I just ran across this great article again about a scientific study that indicates that trying to get excited rather than relaxed can be more effective in high-anxiety moments. Whether you struggle with anxiety and panic attacks or not, like most people you probably do feel anxious before a public presentation. Maybe you tried to relax - maybe you took a sip of water, or walked up and down a hallway, or even did some breathing exercises. Did it make you feel better? According to a research study out of Harvard, there is a more effective way of preparing for high-anxiety situations like public speaking - don't try to relax, get excited instead!
The research effort actually consisted of three separate studies, each one designed to measure the impact of saying "I am excited" versus other statements like "I am relaxed" before performing some type of anxiety-inducing public presentation. My favorite of the three studies involved people playing a video game that involved singing along to various rock songs. Before each performance, participants were asked to say that they were anxious, excited, calm, angry, or sad. Participants that simply said "I am excited" scored an average of 80% on their performances, while "calm," "angry," or "sad" participants scored an average of 69%, and "anxious" participants scored an average of 53%. Perhaps even more interesting is that people who were asked to say "I am excited" reported that they enjoyed the testing experience more often than the other participants.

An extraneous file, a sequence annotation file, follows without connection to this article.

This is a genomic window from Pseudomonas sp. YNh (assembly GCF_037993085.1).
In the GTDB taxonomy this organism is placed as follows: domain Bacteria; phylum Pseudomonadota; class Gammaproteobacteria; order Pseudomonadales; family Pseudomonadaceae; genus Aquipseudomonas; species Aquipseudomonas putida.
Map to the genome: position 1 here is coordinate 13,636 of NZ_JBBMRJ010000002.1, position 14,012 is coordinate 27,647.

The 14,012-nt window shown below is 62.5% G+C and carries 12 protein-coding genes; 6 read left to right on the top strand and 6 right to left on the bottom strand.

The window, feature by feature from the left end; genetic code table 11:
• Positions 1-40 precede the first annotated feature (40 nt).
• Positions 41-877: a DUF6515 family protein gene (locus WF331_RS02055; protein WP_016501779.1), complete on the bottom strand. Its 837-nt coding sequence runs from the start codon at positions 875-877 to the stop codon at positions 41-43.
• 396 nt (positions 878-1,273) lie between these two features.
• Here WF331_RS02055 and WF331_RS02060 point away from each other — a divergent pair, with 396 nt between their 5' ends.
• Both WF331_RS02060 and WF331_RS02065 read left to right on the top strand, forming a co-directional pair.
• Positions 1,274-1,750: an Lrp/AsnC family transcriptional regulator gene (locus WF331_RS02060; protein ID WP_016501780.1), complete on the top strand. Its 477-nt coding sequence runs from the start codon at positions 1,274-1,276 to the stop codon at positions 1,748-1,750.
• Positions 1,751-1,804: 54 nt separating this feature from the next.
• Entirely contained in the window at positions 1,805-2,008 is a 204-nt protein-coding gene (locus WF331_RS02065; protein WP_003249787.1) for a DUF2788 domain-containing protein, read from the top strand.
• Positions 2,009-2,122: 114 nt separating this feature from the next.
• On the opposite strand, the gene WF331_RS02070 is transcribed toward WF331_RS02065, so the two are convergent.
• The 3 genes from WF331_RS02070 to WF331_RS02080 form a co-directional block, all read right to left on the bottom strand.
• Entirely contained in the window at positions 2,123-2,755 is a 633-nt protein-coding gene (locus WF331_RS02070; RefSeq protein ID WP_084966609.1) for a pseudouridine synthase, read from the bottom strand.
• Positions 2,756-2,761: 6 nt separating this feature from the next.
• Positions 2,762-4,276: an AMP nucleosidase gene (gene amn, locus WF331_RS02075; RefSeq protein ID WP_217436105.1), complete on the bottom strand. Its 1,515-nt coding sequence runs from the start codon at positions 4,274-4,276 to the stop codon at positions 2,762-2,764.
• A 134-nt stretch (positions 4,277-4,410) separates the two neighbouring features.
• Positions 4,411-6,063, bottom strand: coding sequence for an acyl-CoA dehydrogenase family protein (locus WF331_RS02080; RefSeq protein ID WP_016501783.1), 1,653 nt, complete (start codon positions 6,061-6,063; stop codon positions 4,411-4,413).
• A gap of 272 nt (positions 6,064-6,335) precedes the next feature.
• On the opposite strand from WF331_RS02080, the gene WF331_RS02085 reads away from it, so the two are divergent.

How neat is that?! The bottom line is that in high-anxiety situations like public speaking, it can be difficult to try to calm yourself down, but you'll likely do a better job and enjoy the experience more if you try to get excited instead.